Volunteers needed

June 14th, 2016

We are now looking to recruit volunteers for our new Family Support Project. We are looking for friendly, reliable people who can provide low level practical support to families who have a child living with the effects of a brain injury. This may include practical tasks such as light housework or small amounts of shopping. You will not be expected to provide personal care.

We are also looking for Volunteer Befrienders to offer emotional support through times of change to these families.

Like working outdoors? Then this may be the volunteer role you are looking for – Volunteer Gardner to carry out tasks such as general garden tidying and cutting of grass for families who are struggling to carry out domestic chores due to their caring role for a child living with a brain injury.


"My colleague was blown away by the tremendous work your organisation is doing for society."  Social Worker
"We are medical practitioners. The real experts are the parents. Over the last 35 years they have taught me everything I know"
Lucia Braga; Brazil
"We are impressed with the progress you have made with the individual we referred to you."  Social Worker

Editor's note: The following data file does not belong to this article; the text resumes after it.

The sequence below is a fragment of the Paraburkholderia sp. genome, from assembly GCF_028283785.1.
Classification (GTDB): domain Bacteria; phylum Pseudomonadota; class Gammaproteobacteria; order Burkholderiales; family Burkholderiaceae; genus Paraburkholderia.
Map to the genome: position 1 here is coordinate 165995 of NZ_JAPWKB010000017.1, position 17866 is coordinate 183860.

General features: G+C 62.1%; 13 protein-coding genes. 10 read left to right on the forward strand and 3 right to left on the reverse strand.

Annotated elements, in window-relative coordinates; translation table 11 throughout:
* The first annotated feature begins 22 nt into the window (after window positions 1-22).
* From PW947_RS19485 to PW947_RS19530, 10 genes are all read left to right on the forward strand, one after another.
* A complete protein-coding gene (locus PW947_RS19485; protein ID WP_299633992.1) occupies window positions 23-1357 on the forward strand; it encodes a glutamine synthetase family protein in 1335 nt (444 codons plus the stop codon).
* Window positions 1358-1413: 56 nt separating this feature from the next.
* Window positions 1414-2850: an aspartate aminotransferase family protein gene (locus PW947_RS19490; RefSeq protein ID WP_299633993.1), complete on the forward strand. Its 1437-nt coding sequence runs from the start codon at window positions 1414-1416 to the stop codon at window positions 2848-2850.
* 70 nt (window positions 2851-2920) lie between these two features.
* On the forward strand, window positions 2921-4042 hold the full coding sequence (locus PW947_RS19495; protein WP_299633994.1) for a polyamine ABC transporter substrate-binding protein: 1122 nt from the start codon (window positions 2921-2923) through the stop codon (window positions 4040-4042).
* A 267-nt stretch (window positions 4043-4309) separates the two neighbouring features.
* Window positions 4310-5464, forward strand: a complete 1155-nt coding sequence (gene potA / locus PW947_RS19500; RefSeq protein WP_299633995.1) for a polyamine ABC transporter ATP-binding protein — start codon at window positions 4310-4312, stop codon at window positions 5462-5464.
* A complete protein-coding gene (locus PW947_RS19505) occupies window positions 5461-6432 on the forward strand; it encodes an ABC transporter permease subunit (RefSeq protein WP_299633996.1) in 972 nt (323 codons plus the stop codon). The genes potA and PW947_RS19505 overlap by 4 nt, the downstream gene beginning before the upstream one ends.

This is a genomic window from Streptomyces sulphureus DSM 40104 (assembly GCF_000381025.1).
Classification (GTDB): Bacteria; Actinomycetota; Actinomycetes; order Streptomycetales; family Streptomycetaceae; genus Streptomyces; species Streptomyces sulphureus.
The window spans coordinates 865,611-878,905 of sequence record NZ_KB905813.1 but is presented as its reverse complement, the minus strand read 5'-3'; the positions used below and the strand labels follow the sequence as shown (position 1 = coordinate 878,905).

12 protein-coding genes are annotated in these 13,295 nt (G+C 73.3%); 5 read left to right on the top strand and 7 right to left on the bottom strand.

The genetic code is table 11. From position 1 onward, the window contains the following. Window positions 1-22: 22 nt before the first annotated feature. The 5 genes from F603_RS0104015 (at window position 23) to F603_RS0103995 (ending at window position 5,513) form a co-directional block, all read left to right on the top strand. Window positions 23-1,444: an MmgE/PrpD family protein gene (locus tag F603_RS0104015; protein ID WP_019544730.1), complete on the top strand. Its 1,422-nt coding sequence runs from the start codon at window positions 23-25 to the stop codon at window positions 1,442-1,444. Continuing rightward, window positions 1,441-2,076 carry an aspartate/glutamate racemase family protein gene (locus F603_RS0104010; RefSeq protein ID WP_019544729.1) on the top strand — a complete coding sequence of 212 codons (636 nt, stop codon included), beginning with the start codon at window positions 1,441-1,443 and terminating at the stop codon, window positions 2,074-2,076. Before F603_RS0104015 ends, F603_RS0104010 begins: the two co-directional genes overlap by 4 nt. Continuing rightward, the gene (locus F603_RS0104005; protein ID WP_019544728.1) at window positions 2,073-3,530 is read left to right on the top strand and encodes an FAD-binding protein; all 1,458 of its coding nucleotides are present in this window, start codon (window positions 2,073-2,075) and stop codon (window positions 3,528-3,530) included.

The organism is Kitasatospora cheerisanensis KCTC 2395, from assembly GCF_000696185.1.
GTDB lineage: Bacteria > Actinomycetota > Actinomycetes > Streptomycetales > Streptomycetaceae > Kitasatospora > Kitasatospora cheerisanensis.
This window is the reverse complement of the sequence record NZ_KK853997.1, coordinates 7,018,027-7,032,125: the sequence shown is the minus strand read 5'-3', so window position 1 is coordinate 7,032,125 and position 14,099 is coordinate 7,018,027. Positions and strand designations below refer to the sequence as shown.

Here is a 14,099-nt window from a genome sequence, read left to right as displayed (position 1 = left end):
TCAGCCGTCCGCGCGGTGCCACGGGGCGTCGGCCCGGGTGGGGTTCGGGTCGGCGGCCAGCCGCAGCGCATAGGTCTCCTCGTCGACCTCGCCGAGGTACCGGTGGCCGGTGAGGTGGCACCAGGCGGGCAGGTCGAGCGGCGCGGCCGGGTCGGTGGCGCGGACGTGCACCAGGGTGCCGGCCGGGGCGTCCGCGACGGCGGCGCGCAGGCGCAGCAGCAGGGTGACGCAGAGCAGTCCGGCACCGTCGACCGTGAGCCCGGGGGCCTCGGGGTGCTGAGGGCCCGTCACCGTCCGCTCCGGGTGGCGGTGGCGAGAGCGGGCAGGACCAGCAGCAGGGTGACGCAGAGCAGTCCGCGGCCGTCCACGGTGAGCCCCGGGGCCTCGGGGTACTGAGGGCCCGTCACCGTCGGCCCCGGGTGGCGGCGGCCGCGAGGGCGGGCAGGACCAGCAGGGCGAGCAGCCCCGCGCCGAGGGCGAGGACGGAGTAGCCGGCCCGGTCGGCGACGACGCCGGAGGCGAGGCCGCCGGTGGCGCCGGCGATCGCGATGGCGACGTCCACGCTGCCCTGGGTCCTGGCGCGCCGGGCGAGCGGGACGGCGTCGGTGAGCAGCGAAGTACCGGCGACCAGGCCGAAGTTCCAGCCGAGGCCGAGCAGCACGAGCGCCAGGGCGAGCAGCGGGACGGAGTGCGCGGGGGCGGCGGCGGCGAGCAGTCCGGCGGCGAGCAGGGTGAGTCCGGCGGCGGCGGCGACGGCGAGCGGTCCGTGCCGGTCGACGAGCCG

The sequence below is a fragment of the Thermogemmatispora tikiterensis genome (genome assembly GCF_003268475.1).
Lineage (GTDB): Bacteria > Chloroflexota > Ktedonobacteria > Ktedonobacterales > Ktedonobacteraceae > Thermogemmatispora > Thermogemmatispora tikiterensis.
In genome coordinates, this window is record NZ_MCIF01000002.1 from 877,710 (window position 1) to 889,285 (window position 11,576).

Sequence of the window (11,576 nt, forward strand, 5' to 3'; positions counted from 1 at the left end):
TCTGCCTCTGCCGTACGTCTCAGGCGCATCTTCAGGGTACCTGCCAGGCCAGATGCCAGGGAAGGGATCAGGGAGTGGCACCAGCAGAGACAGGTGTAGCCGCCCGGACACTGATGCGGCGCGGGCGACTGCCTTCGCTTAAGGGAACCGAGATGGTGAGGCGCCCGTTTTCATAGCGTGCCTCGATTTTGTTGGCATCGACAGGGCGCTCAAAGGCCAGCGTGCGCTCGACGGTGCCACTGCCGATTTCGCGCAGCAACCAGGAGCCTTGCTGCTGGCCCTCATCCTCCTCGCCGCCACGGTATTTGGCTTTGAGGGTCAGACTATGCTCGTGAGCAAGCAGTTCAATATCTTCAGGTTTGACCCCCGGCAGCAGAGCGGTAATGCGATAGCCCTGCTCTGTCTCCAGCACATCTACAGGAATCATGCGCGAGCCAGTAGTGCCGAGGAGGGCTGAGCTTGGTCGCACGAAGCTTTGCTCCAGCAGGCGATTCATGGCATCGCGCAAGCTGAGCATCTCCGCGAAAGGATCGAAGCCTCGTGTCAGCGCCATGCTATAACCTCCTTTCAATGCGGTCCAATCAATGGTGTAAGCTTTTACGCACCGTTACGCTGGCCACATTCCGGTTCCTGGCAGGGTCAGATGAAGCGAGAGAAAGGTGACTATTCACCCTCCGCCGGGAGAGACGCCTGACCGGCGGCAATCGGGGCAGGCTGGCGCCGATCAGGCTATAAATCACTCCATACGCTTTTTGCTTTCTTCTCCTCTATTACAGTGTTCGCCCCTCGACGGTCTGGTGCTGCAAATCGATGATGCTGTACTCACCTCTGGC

"We need to harness the power of brain plasticity for treating children and young people with brain injury, especially at the key ages of 0-3 and at ages 10-16"
Professor Bryan Kolb; Canada
"Participation in teen sports and normal activities leads to improved quality of life for children and young people post brain injury and helps to maximise outcomes"
Claire Willis; Australia
"More play increases brain plasticity and makes for better recovery post brain injury"
Professor Bryan Kolb; Canada
"Intensive and individualized approaches work. A one-size-fits-all approach doesn't. You have to make it relevant to the child."
Recolo; United Kingdom
"There are problems with getting people into neuro-rehab. Those most in need are often those most excluded due to a lack of socio-economic resources."
Vicki Anderson; Australia
"Strength-based family intervention after pediatric ABI is essential. Parents need to be equipped with the skills to cope and advocate for the child."
Caron Gan; Canada
"Positive and coordinated neuro-rehab interventions for children and young people is proven to bring health improvements; improve independence; reduces the need for sheltered living; decreases vulnerability; decreases drop-out rates in schools; decreases youth offending"
Eric Hermans; Netherlands

OUR MISSION: To work to remove inequalities for children & young people affected by acquired brain injury; and provide effective support to their families that makes a real difference.

Council for Disabled Children Community Funded Charity Excellence Lottery Funded Youth Foundation BBC CiN